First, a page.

[Xcb] Hello xcblist.

Jamey Sharp jamey at minilop.net
Tue Feb 9 11:37:15 PST 2010

Hi Thomas! Last point first:

On Tue, Feb 9, 2010 at 12:02 AM, Thomas Heller
<thom.heller at googlemail.com> wrote:
> As a last point: My motivation for writing these bindings was to get
> in contact with X. I am currently not very experienced with all this
> stuff so the possibilities are very high that i totally missed
> everything important :)

The X Window System definitely needs more contributors. By all means,
don't let me stop you from exploring it any way you like. :-) I think
you've chosen a particularly difficult place to start, but hey, it's
where I started eight years ago, so I guess I'd be a hypocrite to stop
you. ;-)

To put that a more positive way, I think it's very important that people
explore new implementations of existing ideas, because otherwise we get
stuck and can't make progress. That's why XCB was worth doing: Xlib was
stuck. And I'm not so egotistical as to claim XCB is perfect---in fact I
have a number of complaints about it, and they're mostly my fault. :-)
So new research is absolutely welcome.

As these research prototypes begin to prove themselves, though, it's
also necessary to either fold the results back into the older
implementations, if possible, or to provide an easy migration path for
code written using the old design. XCB would never have been widely
adopted without our work to make Xlib compatible with it, and the same
is going to be true for anything trying to replace XCB.

> On Tue, Feb 9, 2010 at 6:37 AM, Jamey Sharp <jamey at minilop.net> wrote:
>> - Internally, we access buffers through pointers of different sizes
>> at different times. ...
> That is exactly what i meant. I am fully aware that this is the only
> way in C to handle such things.

Not the only way, just the simplest.

>> - Response types can't be distinguished at compile time, so we cast
>> once we've discovered the correct run-time type to use. ...
> Same as above. However I think i found a reasonable solution for this
> kind of problem.

Please share! I'd really like to hear about your solution. Perhaps
whatever approach you've come up with can be made to work in C as well,
and as I said, I'm always interested in better ways to do things.

> Yes that is more or less what i mean. However I doubt that the list
> implementation in the C++ standard library is less efficient than your
> implementation. Templates have no impact on runtime.

Templates clearly have an impact on code size, and code size can have an
impact on run time, due for example to cache effects. An implementation
that's more generic than needed can also have an impact on run time by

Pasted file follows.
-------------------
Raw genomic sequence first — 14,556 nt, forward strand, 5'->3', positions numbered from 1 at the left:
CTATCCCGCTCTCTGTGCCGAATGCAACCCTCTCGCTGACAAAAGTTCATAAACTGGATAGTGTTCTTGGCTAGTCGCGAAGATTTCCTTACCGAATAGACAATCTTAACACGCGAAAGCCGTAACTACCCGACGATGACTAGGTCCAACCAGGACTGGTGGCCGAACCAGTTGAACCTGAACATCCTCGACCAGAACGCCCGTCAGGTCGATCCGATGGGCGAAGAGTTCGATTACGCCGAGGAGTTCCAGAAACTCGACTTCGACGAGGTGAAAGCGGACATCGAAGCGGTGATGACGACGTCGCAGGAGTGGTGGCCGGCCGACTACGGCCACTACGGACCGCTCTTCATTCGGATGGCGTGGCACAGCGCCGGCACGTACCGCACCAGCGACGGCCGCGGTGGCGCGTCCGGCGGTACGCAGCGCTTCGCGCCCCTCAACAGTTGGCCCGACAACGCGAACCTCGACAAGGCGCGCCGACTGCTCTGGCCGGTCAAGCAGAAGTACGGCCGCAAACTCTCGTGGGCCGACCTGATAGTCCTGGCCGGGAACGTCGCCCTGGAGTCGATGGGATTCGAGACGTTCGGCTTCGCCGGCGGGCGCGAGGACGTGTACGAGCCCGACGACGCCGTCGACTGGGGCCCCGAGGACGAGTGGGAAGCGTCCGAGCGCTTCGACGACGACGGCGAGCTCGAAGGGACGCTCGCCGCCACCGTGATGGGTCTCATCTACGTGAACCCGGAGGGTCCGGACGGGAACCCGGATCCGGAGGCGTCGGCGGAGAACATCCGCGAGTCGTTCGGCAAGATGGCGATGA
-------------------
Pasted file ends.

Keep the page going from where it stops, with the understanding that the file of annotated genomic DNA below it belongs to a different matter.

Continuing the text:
tracking values that will never be read, for instance. Finally,
abstraction can, in some cases, obscure the computational complexity of
your algorithms, leading to run time that is much worse than necessary.

I don't mean to say that C++ or templates or abstraction are bad for
these reasons---only that it's worth being aware of what they cost, so
you can decide when it's appropriate to use them.

> In my case: I have answered 1) with yes since there exists a library
> which takes care of asynchronous reads and writes to a socket in a
> very neat way, which i believe was the main effort behind libxcb.
> Correct me if i am wrong.

It's certainly true that one of the hardest things to get right in XCB
was supporting both single-threaded and multi-threaded programs
transparently, while ensuring that some thread is always willing to read
from the X server if any thread is trying to write to the X server,
which is a requirement of the protocol. I believe we re-wrote that bit
from scratch four times before Bart went off to design a
provably-correct algorithm and wrote the "X Meets Z" paper about it.
Even now I'm not entirely convinced we have it right, partly because I
was never quite able to implement Bart's algorithm. :-)

I looked over the asio library when I read your first e-mail. It does
look like a pretty nice abstraction. As far as I can tell, though, it
"solves" the above problem by requiring that at least one thread is
always running the io_service::run method, or an equivalent. That's a
design choice we weren't willing to make as it requires either threads
or the application's cooperation. Many applications already have their
own main loop, and trying to integrate two code bases that each want to
be the main loop is not easy.

And this isn't even the bulk of the code in XCB. It's actually a quite
small piece. XCB is mostly about quirks or details of the X protocol.
Which will be quite educational for you to work out, so again I can't
really argue against your plan. :-)


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